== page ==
• Higher content of protein in oats is an important factor that deserves attention.”

https://www.mdpi.com/2304-8158/10/6/1304/htm “Oat-Based Foods: Chemical Constituents, Glycemic Index, and the Effect of Processing”


Didn’t care for this focus on one dimension of health, glycemic index. Why not focus on healthy individuals’ behaviors? See An oats β-glucan clinical trial for more human in vivo evidence regarding β-glucan molecular weight.

I eat oats three times a day, and it’s worked out alright.

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Gut microbiota strains

Three human studies investigated strains within microbiota species. The first from 2021 had obese child subjects:

“Dietary intervention is effective in human health promotion through modulation of gut microbiota. Diet can cause single-nucleotide polymorphisms (SNPs) to occur in gut microbiota, and some of these variations may lead to functional changes in human health.

Compared with normal diet, the WTP diet provided large quantities of whole-grain mix that was rich in starch, soluble and insoluble dietary fiber, protein, and amino acids, but contained a small amount of fat. When this excess and/or indigestible nutrition reached the colon, it brought environmental pressures to microbiota that stayed there.

This pressure could facilitate utilization of indigestible nutrition by causing microbial SNPs. Metabolic efficiencies of indigestible nutrition substrates would be enhanced to adapt to the shifted environment better.

Although abundance of Bifidobacterium increased significantly by the intervention and became dominant strains responsible for nutrition metabolism, they had less BiasSNPs between the pre- and post-intervention group in comparison with Faecalibacterium. Finding F. prausnitzii as important functional strains influenced by intervention highlights the superiority of applying SNP analysis in studies of gut microbiota.

Though F. prausnitzii were well known for their biodiversity, we could not find functional reports about these SNPs. Future efforts are needed to verify/discern specific effects of these SNPs on encoded protein activity, their role on metabolism under high-fiber dietary intervention, and their potential beneficial or detrimental influences on host health.”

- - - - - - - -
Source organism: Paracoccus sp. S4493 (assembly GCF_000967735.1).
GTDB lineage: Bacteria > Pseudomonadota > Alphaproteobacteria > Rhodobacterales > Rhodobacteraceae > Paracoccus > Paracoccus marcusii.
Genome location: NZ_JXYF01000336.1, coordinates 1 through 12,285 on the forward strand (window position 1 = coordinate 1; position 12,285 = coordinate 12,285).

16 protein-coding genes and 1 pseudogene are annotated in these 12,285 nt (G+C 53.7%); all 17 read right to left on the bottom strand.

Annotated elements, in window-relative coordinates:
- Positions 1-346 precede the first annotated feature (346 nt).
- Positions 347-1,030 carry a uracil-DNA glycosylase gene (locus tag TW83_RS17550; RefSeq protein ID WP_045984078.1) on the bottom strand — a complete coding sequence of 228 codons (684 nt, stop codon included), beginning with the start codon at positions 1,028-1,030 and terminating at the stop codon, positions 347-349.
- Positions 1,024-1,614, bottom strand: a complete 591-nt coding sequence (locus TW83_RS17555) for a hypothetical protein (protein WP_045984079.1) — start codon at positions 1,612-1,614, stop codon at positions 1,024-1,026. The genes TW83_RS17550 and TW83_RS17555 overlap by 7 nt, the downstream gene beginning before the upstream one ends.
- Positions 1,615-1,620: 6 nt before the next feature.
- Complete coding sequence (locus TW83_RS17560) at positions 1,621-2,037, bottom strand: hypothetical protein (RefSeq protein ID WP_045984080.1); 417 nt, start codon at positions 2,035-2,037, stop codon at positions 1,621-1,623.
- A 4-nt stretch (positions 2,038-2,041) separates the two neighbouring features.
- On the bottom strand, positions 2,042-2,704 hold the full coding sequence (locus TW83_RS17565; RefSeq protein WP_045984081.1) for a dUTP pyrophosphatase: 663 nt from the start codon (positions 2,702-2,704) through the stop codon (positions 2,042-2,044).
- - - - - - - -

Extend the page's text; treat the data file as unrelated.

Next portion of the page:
https://www.frontiersin.org/articles/10.3389/fmicb.2021.683714/full “Gut Microbial SNPs Induced by High-Fiber Diet Dominate Nutrition Metabolism and Environmental Adaption of Faecalibacterium prausnitzii in Obese Children”


A second 2021 human study investigated strain diversity in liver cirrhosis and Crohn’s disease:

“We constructed a computational framework to study strain heterogeneity in the gut microbiome of patients with liver cirrhosis (LC). Only Faecalibacterium prausnitzii showed different single-nucleotide polymorphism patterns between LC and healthy control (HC) groups.

Strain diversity analysis discovered that although most F. prausnitzii genomes are more deficient in LC group than in HC group at the strain level, a subgroup of 19 F. prausnitzii strains showed no sensitivity to LC, which is inconsistent with the species-level result.

More experiments need to be conducted so as to confirm the hypothesis of physiological differences among subgroups of F. prausnitzii strains. Our results suggest that strain heterogeneity should receive more attention.

With rapid development of sequencing technologies and experimental approaches, an increasing number of metagenomic studies will involve strain-level analysis. Such analysis of human metagenomes can help researchers develop more reliable disease diagnoses and treatment methods from a microbiological perspective.”

https://journals.asm.org/doi/10.1128/mSystems.00775-21 “Comprehensive Strain-Level Analysis of the Gut Microbe Faecalibacterium prausnitzii in Patients with Liver Cirrhosis”


A 2018 study investigated dietary fibers’ effects on Type 2 diabetics:

“In this study, we identified a group of acetate- and butyrate-producing bacterial strains that were selectively promoted by increased availability of diverse fermentable carbohydrates in the form of dietary fibers. These positive responders are likely key players for maintaining the mutualistic relationship between gut microbiota and the human host. Promoting this active group of SCFA producers not only enhanced a beneficial function but also maintained a gut environment that keeps detrimental bacteria at bay.

Only a small number of bacteria with genetic capacity for producing SCFAs were able to take advantage of this new resource and become dominant positive responders. The response, however, was strain specific: only one of the six strains of Faecalibacterium prausnitzii was promoted.

positive responders

The 15 positive responders are from three different phyla, but they act as a guild to augment deficient SCFA production from the gut ecosystem by responding to increased fermentable carbohydrate availability in similar ways. When they are considered as a functional group, the abundance and evenness of this guild of SCFA producers correlate with host clinical outcomes.”

https://science.sciencemag.org/content/359/6380/1151.full “Gut bacteria selectively promoted by dietary fibers alleviate type 2 diabetes”